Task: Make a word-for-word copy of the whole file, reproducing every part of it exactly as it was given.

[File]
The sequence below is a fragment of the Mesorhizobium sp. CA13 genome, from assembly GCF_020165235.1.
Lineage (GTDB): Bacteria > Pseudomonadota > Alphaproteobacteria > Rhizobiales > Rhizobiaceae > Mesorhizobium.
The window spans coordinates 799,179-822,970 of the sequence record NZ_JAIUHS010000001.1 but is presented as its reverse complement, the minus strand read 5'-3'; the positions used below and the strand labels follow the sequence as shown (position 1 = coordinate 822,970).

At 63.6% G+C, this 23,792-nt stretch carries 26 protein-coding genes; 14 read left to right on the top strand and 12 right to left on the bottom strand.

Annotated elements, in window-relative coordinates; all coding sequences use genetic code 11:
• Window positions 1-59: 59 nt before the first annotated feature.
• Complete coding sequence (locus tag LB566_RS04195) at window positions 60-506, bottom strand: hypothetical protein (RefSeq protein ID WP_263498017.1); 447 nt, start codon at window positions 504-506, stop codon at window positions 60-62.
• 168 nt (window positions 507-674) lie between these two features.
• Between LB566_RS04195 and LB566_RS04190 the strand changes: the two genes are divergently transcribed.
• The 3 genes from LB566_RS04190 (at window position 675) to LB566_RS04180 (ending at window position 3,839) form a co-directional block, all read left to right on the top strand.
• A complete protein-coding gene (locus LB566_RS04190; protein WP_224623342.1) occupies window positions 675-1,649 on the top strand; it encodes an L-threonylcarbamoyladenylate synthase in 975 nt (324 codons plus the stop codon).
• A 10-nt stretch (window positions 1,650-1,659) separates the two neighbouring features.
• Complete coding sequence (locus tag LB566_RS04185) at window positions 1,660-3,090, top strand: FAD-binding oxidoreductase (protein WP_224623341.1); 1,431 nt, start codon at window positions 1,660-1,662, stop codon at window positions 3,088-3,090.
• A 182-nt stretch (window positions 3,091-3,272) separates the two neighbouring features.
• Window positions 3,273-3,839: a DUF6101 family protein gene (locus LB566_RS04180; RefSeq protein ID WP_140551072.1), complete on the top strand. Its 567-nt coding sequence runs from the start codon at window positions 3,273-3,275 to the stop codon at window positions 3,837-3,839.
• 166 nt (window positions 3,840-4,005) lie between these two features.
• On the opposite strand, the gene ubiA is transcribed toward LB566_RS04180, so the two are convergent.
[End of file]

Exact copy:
The sequence below is a fragment of the Mesorhizobium sp. CA13 genome, from assembly GCF_020165235.1.
Lineage (GTDB): Bacteria > Pseudomonadota > Alphaproteobacteria > Rhizobiales > Rhizobiaceae > Mesorhizobium.
The window spans coordinates 799,179-822,970 of the sequence record NZ_JAIUHS010000001.1 but is presented as its reverse complement, the minus strand read 5'-3'; the positions used below and the strand labels follow the sequence as shown (position 1 = coordinate 822,970).

At 63.6% G+C, this 23,792-nt stretch carries 26 protein-coding genes; 14 read left to right on the top strand and 12 right to left on the bottom strand.

Annotated elements, in window-relative coordinates; all coding sequences use genetic code 11:
• Window positions 1-59: 59 nt before the first annotated feature.
• Complete coding sequence (locus tag LB566_RS04195) at window positions 60-506, bottom strand: hypothetical protein (RefSeq protein ID WP_263498017.1); 447 nt, start codon at window positions 504-506, stop codon at window positions 60-62.
• 168 nt (window positions 507-674) lie between these two features.
• Between LB566_RS04195 and LB566_RS04190 the strand changes: the two genes are divergently transcribed.
• The 3 genes from LB566_RS04190 (at window position 675) to LB566_RS04180 (ending at window position 3,839) form a co-directional block, all read left to right on the top strand.
• A complete protein-coding gene (locus LB566_RS04190; protein WP_224623342.1) occupies window positions 675-1,649 on the top strand; it encodes an L-threonylcarbamoyladenylate synthase in 975 nt (324 codons plus the stop codon).
• A 10-nt stretch (window positions 1,650-1,659) separates the two neighbouring features.
• Complete coding sequence (locus tag LB566_RS04185) at window positions 1,660-3,090, top strand: FAD-binding oxidoreductase (protein WP_224623341.1); 1,431 nt, start codon at window positions 1,660-1,662, stop codon at window positions 3,088-3,090.
• A 182-nt stretch (window positions 3,091-3,272) separates the two neighbouring features.
• Window positions 3,273-3,839: a DUF6101 family protein gene (locus LB566_RS04180; RefSeq protein ID WP_140551072.1), complete on the top strand. Its 567-nt coding sequence runs from the start codon at window positions 3,273-3,275 to the stop codon at window positions 3,837-3,839.
• 166 nt (window positions 3,840-4,005) lie between these two features.
• On the opposite strand, the gene ubiA is transcribed toward LB566_RS04180, so the two are convergent.